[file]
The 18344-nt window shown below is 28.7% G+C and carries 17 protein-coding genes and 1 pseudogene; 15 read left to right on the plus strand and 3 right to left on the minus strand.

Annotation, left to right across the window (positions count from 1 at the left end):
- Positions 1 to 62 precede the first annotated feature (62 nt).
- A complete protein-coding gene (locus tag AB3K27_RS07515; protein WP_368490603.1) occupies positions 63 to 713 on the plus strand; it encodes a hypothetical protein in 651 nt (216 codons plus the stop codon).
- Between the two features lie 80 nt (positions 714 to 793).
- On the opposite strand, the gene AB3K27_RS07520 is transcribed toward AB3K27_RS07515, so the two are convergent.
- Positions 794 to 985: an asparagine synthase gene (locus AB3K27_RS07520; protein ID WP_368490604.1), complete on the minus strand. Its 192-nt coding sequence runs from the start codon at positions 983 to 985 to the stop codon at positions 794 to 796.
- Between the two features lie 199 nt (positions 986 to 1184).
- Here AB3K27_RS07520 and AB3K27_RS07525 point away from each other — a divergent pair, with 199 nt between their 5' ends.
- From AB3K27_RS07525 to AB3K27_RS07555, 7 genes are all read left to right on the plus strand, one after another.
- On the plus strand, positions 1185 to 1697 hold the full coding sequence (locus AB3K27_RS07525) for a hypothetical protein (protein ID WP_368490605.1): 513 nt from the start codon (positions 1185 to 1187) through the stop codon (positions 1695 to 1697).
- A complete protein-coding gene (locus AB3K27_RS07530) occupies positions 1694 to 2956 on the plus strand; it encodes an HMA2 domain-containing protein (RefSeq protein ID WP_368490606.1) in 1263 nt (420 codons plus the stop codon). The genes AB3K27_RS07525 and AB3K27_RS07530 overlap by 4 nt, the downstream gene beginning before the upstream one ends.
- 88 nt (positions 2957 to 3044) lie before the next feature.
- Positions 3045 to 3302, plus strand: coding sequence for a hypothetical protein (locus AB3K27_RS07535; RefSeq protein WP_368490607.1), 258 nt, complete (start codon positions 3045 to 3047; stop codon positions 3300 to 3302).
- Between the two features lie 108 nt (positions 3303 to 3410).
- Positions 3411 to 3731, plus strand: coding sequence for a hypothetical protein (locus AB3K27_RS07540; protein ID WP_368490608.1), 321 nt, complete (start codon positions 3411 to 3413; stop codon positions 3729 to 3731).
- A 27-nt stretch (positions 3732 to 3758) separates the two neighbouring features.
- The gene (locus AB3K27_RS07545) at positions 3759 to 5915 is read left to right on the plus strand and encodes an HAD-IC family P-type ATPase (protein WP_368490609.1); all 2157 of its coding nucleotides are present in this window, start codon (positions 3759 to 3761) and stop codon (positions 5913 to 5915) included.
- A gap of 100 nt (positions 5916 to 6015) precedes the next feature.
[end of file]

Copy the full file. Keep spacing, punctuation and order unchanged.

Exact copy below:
The 18344-nt window shown below is 28.7% G+C and carries 17 protein-coding genes and 1 pseudogene; 15 read left to right on the plus strand and 3 right to left on the minus strand.

Annotation, left to right across the window (positions count from 1 at the left end):
- Positions 1 to 62 precede the first annotated feature (62 nt).
- A complete protein-coding gene (locus tag AB3K27_RS07515; protein WP_368490603.1) occupies positions 63 to 713 on the plus strand; it encodes a hypothetical protein in 651 nt (216 codons plus the stop codon).
- Between the two features lie 80 nt (positions 714 to 793).
- On the opposite strand, the gene AB3K27_RS07520 is transcribed toward AB3K27_RS07515, so the two are convergent.
- Positions 794 to 985: an asparagine synthase gene (locus AB3K27_RS07520; protein ID WP_368490604.1), complete on the minus strand. Its 192-nt coding sequence runs from the start codon at positions 983 to 985 to the stop codon at positions 794 to 796.
- Between the two features lie 199 nt (positions 986 to 1184).
- Here AB3K27_RS07520 and AB3K27_RS07525 point away from each other — a divergent pair, with 199 nt between their 5' ends.
- From AB3K27_RS07525 to AB3K27_RS07555, 7 genes are all read left to right on the plus strand, one after another.
- On the plus strand, positions 1185 to 1697 hold the full coding sequence (locus AB3K27_RS07525) for a hypothetical protein (protein ID WP_368490605.1): 513 nt from the start codon (positions 1185 to 1187) through the stop codon (positions 1695 to 1697).
- A complete protein-coding gene (locus AB3K27_RS07530) occupies positions 1694 to 2956 on the plus strand; it encodes an HMA2 domain-containing protein (RefSeq protein ID WP_368490606.1) in 1263 nt (420 codons plus the stop codon). The genes AB3K27_RS07525 and AB3K27_RS07530 overlap by 4 nt, the downstream gene beginning before the upstream one ends.
- 88 nt (positions 2957 to 3044) lie before the next feature.
- Positions 3045 to 3302, plus strand: coding sequence for a hypothetical protein (locus AB3K27_RS07535; RefSeq protein WP_368490607.1), 258 nt, complete (start codon positions 3045 to 3047; stop codon positions 3300 to 3302).
- Between the two features lie 108 nt (positions 3303 to 3410).
- Positions 3411 to 3731, plus strand: coding sequence for a hypothetical protein (locus AB3K27_RS07540; protein ID WP_368490608.1), 321 nt, complete (start codon positions 3411 to 3413; stop codon positions 3729 to 3731).
- A 27-nt stretch (positions 3732 to 3758) separates the two neighbouring features.
- The gene (locus AB3K27_RS07545) at positions 3759 to 5915 is read left to right on the plus strand and encodes an HAD-IC family P-type ATPase (protein WP_368490609.1); all 2157 of its coding nucleotides are present in this window, start codon (positions 3759 to 3761) and stop codon (positions 5913 to 5915) included.
- A gap of 100 nt (positions 5916 to 6015) precedes the next feature.